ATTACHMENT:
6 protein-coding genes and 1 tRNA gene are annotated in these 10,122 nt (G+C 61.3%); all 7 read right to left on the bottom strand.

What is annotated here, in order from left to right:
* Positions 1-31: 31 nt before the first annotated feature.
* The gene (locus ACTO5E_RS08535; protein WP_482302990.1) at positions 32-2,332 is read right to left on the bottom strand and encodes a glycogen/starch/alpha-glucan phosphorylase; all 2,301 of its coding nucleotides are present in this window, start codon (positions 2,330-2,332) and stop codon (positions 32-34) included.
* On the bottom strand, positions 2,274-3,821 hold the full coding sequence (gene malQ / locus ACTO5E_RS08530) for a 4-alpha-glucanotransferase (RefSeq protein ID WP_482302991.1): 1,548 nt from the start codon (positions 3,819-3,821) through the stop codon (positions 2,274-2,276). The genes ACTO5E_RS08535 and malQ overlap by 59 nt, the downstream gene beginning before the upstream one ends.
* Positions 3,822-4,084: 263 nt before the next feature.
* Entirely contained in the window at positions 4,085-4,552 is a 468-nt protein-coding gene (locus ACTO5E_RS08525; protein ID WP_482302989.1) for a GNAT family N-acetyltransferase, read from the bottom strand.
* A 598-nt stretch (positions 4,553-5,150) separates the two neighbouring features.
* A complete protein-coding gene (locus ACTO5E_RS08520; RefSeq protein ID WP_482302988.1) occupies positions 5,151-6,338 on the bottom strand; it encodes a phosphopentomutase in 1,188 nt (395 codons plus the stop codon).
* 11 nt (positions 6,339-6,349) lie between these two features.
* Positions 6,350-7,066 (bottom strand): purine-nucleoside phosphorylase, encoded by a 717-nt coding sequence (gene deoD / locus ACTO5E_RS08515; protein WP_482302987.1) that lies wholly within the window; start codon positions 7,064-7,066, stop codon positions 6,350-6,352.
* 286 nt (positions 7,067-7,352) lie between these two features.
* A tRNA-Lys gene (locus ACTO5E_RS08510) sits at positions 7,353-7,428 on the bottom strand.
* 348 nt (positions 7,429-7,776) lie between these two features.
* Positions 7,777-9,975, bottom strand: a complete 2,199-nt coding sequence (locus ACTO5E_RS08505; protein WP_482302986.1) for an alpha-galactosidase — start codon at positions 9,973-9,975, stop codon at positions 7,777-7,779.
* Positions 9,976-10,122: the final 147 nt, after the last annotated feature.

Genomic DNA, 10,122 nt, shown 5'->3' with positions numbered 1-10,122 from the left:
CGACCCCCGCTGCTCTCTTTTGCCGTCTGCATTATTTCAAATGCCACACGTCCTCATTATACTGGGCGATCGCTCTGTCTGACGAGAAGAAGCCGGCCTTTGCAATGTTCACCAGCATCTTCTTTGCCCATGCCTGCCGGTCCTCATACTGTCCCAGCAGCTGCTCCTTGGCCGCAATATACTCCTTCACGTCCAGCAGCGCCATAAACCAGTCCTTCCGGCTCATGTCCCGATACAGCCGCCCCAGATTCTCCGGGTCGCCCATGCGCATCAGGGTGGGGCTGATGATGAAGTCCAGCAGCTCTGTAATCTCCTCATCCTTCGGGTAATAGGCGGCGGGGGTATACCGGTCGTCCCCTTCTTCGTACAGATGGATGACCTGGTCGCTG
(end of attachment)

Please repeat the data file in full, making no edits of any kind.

6 protein-coding genes and 1 tRNA gene are annotated in these 10,122 nt (G+C 61.3%); all 7 read right to left on the bottom strand.

What is annotated here, in order from left to right:
* Positions 1-31: 31 nt before the first annotated feature.
* The gene (locus ACTO5E_RS08535; protein WP_482302990.1) at positions 32-2,332 is read right to left on the bottom strand and encodes a glycogen/starch/alpha-glucan phosphorylase; all 2,301 of its coding nucleotides are present in this window, start codon (positions 2,330-2,332) and stop codon (positions 32-34) included.
* On the bottom strand, positions 2,274-3,821 hold the full coding sequence (gene malQ / locus ACTO5E_RS08530) for a 4-alpha-glucanotransferase (RefSeq protein ID WP_482302991.1): 1,548 nt from the start codon (positions 3,819-3,821) through the stop codon (positions 2,274-2,276). The genes ACTO5E_RS08535 and malQ overlap by 59 nt, the downstream gene beginning before the upstream one ends.
* Positions 3,822-4,084: 263 nt before the next feature.
* Entirely contained in the window at positions 4,085-4,552 is a 468-nt protein-coding gene (locus ACTO5E_RS08525; protein ID WP_482302989.1) for a GNAT family N-acetyltransferase, read from the bottom strand.
* A 598-nt stretch (positions 4,553-5,150) separates the two neighbouring features.
* A complete protein-coding gene (locus ACTO5E_RS08520; RefSeq protein ID WP_482302988.1) occupies positions 5,151-6,338 on the bottom strand; it encodes a phosphopentomutase in 1,188 nt (395 codons plus the stop codon).
* 11 nt (positions 6,339-6,349) lie between these two features.
* Positions 6,350-7,066 (bottom strand): purine-nucleoside phosphorylase, encoded by a 717-nt coding sequence (gene deoD / locus ACTO5E_RS08515; protein WP_482302987.1) that lies wholly within the window; start codon positions 7,064-7,066, stop codon positions 6,350-6,352.
* 286 nt (positions 7,067-7,352) lie between these two features.
* A tRNA-Lys gene (locus ACTO5E_RS08510) sits at positions 7,353-7,428 on the bottom strand.
* 348 nt (positions 7,429-7,776) lie between these two features.
* Positions 7,777-9,975, bottom strand: a complete 2,199-nt coding sequence (locus ACTO5E_RS08505; protein WP_482302986.1) for an alpha-galactosidase — start codon at positions 9,973-9,975, stop codon at positions 7,777-7,779.
* Positions 9,976-10,122: the final 147 nt, after the last annotated feature.

Genomic DNA, 10,122 nt, shown 5'->3' with positions numbered 1-10,122 from the left:
CGACCCCCGCTGCTCTCTTTTGCCGTCTGCATTATTTCAAATGCCACACGTCCTCATTATACTGGGCGATCGCTCTGTCTGACGAGAAGAAGCCGGCCTTTGCAATGTTCACCAGCATCTTCTTTGCCCATGCCTGCCGGTCCTCATACTGTCCCAGCAGCTGCTCCTTGGCCGCAATATACTCCTTCACGTCCAGCAGCGCCATAAACCAGTCCTTCCGGCTCATGTCCCGATACAGCCGCCCCAGATTCTCCGGGTCGCCCATGCGCATCAGGGTGGGGCTGATGATGAAGTCCAGCAGCTCTGTAATCTCCTCATCCTTCGGGTAATAGGCGGCGGGGGTATACCGGTCGTCCCCTTCTTCGTACAGATGGATGACCTGGTCGCTG